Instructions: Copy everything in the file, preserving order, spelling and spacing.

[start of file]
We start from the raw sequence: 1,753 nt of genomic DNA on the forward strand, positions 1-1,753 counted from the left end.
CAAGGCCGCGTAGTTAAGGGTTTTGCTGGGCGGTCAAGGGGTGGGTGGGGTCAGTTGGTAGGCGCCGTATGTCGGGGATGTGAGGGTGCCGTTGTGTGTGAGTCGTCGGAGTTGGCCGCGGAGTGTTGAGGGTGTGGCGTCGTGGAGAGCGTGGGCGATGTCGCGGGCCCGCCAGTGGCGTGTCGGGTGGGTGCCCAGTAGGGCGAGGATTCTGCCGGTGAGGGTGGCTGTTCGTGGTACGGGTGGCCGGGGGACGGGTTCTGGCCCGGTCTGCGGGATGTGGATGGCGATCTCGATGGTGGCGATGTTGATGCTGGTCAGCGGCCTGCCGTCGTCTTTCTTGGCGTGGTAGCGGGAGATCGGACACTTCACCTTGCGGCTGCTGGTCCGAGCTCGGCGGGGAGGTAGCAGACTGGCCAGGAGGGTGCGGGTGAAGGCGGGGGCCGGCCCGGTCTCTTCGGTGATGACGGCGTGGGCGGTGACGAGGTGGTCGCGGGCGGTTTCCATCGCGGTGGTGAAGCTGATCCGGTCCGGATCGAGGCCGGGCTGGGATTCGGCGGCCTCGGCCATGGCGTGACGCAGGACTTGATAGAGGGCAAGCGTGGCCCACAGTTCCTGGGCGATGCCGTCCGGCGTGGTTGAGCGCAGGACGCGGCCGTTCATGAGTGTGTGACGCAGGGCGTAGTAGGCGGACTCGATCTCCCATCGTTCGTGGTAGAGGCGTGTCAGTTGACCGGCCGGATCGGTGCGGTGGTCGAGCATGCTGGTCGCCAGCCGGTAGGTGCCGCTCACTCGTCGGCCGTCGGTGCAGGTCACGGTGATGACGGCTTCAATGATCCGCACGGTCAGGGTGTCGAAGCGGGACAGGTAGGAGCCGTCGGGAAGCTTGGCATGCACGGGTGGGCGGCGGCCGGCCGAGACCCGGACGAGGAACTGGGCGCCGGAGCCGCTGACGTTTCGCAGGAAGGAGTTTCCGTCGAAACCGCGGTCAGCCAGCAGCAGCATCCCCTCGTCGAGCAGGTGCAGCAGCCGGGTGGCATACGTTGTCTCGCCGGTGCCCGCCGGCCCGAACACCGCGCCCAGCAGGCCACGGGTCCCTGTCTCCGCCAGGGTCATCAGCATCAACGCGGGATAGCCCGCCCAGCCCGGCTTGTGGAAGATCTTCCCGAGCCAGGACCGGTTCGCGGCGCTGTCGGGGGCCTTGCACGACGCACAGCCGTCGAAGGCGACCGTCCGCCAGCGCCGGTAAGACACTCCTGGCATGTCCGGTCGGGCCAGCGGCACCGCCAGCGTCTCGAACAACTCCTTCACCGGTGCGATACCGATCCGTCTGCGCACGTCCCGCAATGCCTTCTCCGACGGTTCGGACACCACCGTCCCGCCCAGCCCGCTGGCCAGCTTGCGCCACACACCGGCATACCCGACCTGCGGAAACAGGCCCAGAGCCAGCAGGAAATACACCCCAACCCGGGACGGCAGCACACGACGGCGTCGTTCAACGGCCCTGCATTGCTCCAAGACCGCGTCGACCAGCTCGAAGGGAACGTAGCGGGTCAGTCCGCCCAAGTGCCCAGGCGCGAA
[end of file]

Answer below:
We start from the raw sequence: 1,753 nt of genomic DNA on the forward strand, positions 1-1,753 counted from the left end.
CAAGGCCGCGTAGTTAAGGGTTTTGCTGGGCGGTCAAGGGGTGGGTGGGGTCAGTTGGTAGGCGCCGTATGTCGGGGATGTGAGGGTGCCGTTGTGTGTGAGTCGTCGGAGTTGGCCGCGGAGTGTTGAGGGTGTGGCGTCGTGGAGAGCGTGGGCGATGTCGCGGGCCCGCCAGTGGCGTGTCGGGTGGGTGCCCAGTAGGGCGAGGATTCTGCCGGTGAGGGTGGCTGTTCGTGGTACGGGTGGCCGGGGGACGGGTTCTGGCCCGGTCTGCGGGATGTGGATGGCGATCTCGATGGTGGCGATGTTGATGCTGGTCAGCGGCCTGCCGTCGTCTTTCTTGGCGTGGTAGCGGGAGATCGGACACTTCACCTTGCGGCTGCTGGTCCGAGCTCGGCGGGGAGGTAGCAGACTGGCCAGGAGGGTGCGGGTGAAGGCGGGGGCCGGCCCGGTCTCTTCGGTGATGACGGCGTGGGCGGTGACGAGGTGGTCGCGGGCGGTTTCCATCGCGGTGGTGAAGCTGATCCGGTCCGGATCGAGGCCGGGCTGGGATTCGGCGGCCTCGGCCATGGCGTGACGCAGGACTTGATAGAGGGCAAGCGTGGCCCACAGTTCCTGGGCGATGCCGTCCGGCGTGGTTGAGCGCAGGACGCGGCCGTTCATGAGTGTGTGACGCAGGGCGTAGTAGGCGGACTCGATCTCCCATCGTTCGTGGTAGAGGCGTGTCAGTTGACCGGCCGGATCGGTGCGGTGGTCGAGCATGCTGGTCGCCAGCCGGTAGGTGCCGCTCACTCGTCGGCCGTCGGTGCAGGTCACGGTGATGACGGCTTCAATGATCCGCACGGTCAGGGTGTCGAAGCGGGACAGGTAGGAGCCGTCGGGAAGCTTGGCATGCACGGGTGGGCGGCGGCCGGCCGAGACCCGGACGAGGAACTGGGCGCCGGAGCCGCTGACGTTTCGCAGGAAGGAGTTTCCGTCGAAACCGCGGTCAGCCAGCAGCAGCATCCCCTCGTCGAGCAGGTGCAGCAGCCGGGTGGCATACGTTGTCTCGCCGGTGCCCGCCGGCCCGAACACCGCGCCCAGCAGGCCACGGGTCCCTGTCTCCGCCAGGGTCATCAGCATCAACGCGGGATAGCCCGCCCAGCCCGGCTTGTGGAAGATCTTCCCGAGCCAGGACCGGTTCGCGGCGCTGTCGGGGGCCTTGCACGACGCACAGCCGTCGAAGGCGACCGTCCGCCAGCGCCGGTAAGACACTCCTGGCATGTCCGGTCGGGCCAGCGGCACCGCCAGCGTCTCGAACAACTCCTTCACCGGTGCGATACCGATCCGTCTGCGCACGTCCCGCAATGCCTTCTCCGACGGTTCGGACACCACCGTCCCGCCCAGCCCGCTGGCCAGCTTGCGCCACACACCGGCATACCCGACCTGCGGAAACAGGCCCAGAGCCAGCAGGAAATACACCCCAACCCGGGACGGCAGCACACGACGGCGTCGTTCAACGGCCCTGCATTGCTCCAAGACCGCGTCGACCAGCTCGAAGGGAACGTAGCGGGTCAGTCCGCCCAAGTGCCCAGGCGCGAA